That said, LED bulb prices have been dropping about 20% annually, a trend most experts believe will continue for high-brightness LEDs. Driving this trend is the move to larger wafer sizes, from 50-mm diameter sapphire wafers to 300-mm silicon wafers that are used to create high-volume silicon ICs.
The manufacturing process for LEDs—metal organic chemical-vapor deposition (MOCVD)—is quite different than that for silicon ICs. The process produces thin films of compound semiconductors, as typically used in LEDs, through chemical reactions on the surface of the LED substrate. The reactions occur at temperatures above 800°F and at pressures up to approximately 100 kPa in the absence of oxygen.
Of course, one way to wring out costs is to further automate the manufacturing process. However, LED makers attempting to automate must face the fact that few standards exist for carrier and equipment interfaces on LED fab equipment. As a result, it becomes tough to implement any kind of material-handling automation, because each fab is liable to handle wafers with slightly different hardware.
To overcome these and other obstacles, the SEMI North American HB LED Standards Committee was established to help set form factors for widely used manufacturing equipment. Observers say this could result in greater use of robotic wafer handling, automated glove boxes, inter-bay automation, and standard mechanical interfaces (SMIFs). Since LED wafers aren’t as big as the 300-mm wafers used for ICs, the material-handling equipment involved needn’t be as heavy.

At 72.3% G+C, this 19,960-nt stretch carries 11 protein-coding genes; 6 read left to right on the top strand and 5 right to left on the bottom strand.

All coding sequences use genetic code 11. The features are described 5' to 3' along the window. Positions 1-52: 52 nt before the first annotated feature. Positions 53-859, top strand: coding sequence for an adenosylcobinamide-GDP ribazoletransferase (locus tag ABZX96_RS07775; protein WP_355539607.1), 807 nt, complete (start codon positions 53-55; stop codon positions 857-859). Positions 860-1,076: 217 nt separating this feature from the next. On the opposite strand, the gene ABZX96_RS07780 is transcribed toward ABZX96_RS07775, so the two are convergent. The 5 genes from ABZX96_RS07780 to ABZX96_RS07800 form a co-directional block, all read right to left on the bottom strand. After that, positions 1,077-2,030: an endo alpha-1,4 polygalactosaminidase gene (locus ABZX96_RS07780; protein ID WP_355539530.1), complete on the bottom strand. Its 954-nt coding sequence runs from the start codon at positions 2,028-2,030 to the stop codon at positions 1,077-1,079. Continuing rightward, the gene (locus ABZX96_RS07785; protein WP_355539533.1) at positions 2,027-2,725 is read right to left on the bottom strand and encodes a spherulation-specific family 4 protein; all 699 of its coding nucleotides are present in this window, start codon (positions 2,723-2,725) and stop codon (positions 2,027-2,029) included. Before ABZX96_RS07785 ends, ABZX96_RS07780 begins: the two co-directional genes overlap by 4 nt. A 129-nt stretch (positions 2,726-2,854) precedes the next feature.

LED experts and consultants have demonstrated that commercially available 60-W-equivalent LED bulbs relatively cost about $50/kilolumen, down significantly from a year or two ago. They project that figure to drop to the $2 to $3 range in a couple of years and to $1 by 2020. Much of this cost reduction will likely be attributed to economical packaging, improved optics, better thermal/mechanical components, driver electronics, and a more automated assembly process (Fig. 2).
OSRAM Opto Semiconductors recently introduced the Olson Square 3- by 3-mm LED for lighting applications. It envelopes the LED chip in a reflective package to increase system efficiency, redirecting light from the side and back of the LED chip to the front (Fig. 3). Light reflected back to the LED within a system (e.g., from a diffuser) can be recycled in this way.